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Search Continues For Copkillers

Navajo tribal police continued their search Saturday for two fugitive survivalists who officials said they spotted in the dense vegetation of a river bottom, but have been unable to capture.

"I am frustrated we haven't caught them," said Tribal Police Chief Leonard Butler. "We got so close, but we haven't been able to nab them."

The search was called off late Friday afternoon after heat, humidity and exhaustion had taken their toll on the officers.

The search was to resume late Saturday with officials expecting the suspects make another move under cover of darkness.

"Most of the activity we have noted has been at night," Butler said.

Police pursued the men Friday near Montezuma Creek who were thought to be fugitives from a Colorado cop-killing last month.

Police told Reporter Holliday Moore of CBS affiliate KRQE-TV Friday that the fugitives had appeared to split up as officers intensified their search.

Officials said they came within 15-20 yards of the two men at 2 a.m. Friday, but the two once again eluded their trackers.

CBS News Correspondent Jim Axelrod reports that a federal law enforcement official said that an FBI tactical unit will mobilize once the suspects are pinned down for sure.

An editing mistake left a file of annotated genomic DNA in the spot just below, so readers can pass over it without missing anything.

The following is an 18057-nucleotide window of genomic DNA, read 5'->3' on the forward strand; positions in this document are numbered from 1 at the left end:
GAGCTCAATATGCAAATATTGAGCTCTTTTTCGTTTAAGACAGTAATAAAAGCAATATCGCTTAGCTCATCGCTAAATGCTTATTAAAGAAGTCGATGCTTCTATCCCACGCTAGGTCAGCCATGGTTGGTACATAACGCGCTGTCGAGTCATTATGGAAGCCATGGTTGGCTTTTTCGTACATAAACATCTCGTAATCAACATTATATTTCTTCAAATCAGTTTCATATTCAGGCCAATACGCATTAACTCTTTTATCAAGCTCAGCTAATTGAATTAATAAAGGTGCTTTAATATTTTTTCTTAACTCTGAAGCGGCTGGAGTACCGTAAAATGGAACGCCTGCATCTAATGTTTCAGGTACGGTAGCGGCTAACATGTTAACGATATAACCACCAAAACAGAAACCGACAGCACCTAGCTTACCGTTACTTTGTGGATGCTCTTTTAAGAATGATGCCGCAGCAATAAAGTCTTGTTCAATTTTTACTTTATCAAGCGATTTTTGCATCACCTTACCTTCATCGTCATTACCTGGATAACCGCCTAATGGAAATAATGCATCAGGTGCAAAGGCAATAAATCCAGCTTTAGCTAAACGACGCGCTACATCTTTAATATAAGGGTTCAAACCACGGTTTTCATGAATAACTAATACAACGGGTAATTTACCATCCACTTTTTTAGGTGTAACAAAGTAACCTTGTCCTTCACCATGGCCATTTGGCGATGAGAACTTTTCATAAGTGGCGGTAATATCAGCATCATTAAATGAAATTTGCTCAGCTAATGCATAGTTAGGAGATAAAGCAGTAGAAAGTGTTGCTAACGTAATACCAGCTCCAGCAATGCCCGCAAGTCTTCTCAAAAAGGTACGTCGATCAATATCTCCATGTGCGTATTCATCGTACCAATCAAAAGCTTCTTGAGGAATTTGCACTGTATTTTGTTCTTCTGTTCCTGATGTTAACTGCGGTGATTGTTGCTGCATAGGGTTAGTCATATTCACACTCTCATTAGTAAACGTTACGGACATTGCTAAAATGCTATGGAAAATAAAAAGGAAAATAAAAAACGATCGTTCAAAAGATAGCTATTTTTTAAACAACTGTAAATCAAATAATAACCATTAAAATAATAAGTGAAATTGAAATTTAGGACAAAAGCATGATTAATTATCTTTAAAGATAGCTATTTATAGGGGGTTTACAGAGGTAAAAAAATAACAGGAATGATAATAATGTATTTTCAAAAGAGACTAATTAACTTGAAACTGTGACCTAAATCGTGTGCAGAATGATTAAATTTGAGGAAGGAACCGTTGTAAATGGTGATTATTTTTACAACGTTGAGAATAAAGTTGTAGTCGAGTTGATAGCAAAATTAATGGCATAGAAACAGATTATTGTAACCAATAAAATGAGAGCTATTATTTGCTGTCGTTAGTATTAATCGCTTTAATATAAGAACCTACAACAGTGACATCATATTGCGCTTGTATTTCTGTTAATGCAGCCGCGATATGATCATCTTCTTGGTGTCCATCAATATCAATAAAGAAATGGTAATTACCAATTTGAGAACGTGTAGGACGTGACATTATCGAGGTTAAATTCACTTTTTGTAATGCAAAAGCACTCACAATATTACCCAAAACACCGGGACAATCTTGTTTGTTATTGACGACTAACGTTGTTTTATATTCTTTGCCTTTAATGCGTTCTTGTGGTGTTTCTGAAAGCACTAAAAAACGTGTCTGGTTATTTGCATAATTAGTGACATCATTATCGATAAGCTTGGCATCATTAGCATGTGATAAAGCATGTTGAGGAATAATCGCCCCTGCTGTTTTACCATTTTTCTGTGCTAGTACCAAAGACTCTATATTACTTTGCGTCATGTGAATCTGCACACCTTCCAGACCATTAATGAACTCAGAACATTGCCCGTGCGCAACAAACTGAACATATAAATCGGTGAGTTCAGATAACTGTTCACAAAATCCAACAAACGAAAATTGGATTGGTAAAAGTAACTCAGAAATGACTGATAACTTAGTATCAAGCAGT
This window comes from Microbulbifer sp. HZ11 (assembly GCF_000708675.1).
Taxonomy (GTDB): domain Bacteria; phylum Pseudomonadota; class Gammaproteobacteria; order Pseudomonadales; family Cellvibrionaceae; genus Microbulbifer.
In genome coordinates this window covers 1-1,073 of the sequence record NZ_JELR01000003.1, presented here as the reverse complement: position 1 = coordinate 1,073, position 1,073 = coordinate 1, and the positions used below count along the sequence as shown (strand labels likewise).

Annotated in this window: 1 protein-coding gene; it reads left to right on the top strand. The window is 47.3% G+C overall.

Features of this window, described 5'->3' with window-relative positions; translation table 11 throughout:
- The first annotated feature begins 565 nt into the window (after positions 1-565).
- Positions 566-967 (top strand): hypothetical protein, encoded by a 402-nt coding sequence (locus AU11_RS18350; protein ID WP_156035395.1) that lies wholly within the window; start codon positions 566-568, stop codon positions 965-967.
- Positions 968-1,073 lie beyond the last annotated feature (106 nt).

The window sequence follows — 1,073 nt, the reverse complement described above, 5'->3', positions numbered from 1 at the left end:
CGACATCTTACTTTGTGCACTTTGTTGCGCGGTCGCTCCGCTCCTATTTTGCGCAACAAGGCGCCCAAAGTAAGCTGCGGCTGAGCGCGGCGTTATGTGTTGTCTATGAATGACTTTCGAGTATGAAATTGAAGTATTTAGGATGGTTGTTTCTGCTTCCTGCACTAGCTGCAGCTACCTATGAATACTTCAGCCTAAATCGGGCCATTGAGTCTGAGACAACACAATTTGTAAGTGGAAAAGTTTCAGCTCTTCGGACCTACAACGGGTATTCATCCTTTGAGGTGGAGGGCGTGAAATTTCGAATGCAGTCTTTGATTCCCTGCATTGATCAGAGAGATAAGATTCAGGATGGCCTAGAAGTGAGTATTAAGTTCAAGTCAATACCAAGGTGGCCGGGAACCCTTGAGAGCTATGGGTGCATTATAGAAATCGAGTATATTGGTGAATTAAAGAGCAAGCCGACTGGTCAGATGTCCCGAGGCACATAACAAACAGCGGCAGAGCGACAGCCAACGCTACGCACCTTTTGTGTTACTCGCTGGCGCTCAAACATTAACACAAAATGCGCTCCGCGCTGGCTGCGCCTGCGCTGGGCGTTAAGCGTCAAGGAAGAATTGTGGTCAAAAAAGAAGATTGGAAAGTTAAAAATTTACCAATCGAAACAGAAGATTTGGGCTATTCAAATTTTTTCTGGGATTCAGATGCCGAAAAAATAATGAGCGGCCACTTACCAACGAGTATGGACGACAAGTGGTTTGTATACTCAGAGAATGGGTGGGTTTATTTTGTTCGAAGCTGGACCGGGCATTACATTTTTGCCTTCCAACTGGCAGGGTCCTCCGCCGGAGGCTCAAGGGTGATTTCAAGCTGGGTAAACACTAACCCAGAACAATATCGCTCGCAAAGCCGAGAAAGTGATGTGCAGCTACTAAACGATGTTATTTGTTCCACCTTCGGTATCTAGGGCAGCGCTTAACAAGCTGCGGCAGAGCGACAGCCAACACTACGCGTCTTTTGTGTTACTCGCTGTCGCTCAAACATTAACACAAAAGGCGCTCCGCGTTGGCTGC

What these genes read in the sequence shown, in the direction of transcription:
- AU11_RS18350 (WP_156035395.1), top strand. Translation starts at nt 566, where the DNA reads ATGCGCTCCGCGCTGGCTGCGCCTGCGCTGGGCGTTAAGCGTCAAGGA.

The fugitives are Alan "Monte" Pilon, 30, of Dove Creek, Colo., and Jason McVean, 26, of Durango, Colo. Pilon and McVean, along with Robert Matthew Mason, 26, of Durango, are believed to have shot Cortez police officer Dale Claxton when he stopped them in a stolen water truck on May 29.

In the gun battle that ensued, the criminals wounded two sheriff's deputies, then disappeared into the desert canyon country.

Mason was later found dead of an apparent self-inflicted gunshot wound on June 4 in the canyon area known as Swinging Bridge, just hours after he apparently shot and wounded San Juan County sheriff's deputy Kelly Bradford. Three pipe bombs made of black powder were found with him, San Juan County Sheriff Mike Lacy said.

On Thursday night, the two men were seen crossing a clearing on the northern end of the Navajo reservation. They are now believed to be hiding in the canyons of southeastern Utah.

Butler said Friday the two men, if they are the suspects, may still have sidearms.

Authorities closed off the Swinging Bridge area along the San Juan River on Friday afternoon to track footprints.

The latest flurry of activity began late Tuesday night when officers saw what appeared to be a campfire burning along the river bank, Butler said. SWAT teams set up observation points around the area and waited until Wednesday morning to begin searching.

Sometime during the night Wednesday the two men apparently crossed the river and broke the police containment, again eluding officers until they spooked some livestock grazing in the brush.

Officers confirmed the movement in the brush was human and heard one suspect cough. Navajo Nation fficers again set up observation posts Thursday afternoon, at which point an officer saw them crossing the road.

Butler said the men were wearing dark clothing, but it was unclear if it was wet camoflauge fatigues. He said they appeared not to have packs or long rifles.

The 12-mile-long corridor from Bluff to Montezuma Creek has been the focal point of search efforts since a 9-year-old girl spotted two men trying to get into a water truck parked in the back yard of her uncle's home in Montezuma Creek on June 28.

Lacy confirmed that an investigation indicates that both Pilon and McVean had had dealings with the Four Corners Patriot Militia in the past.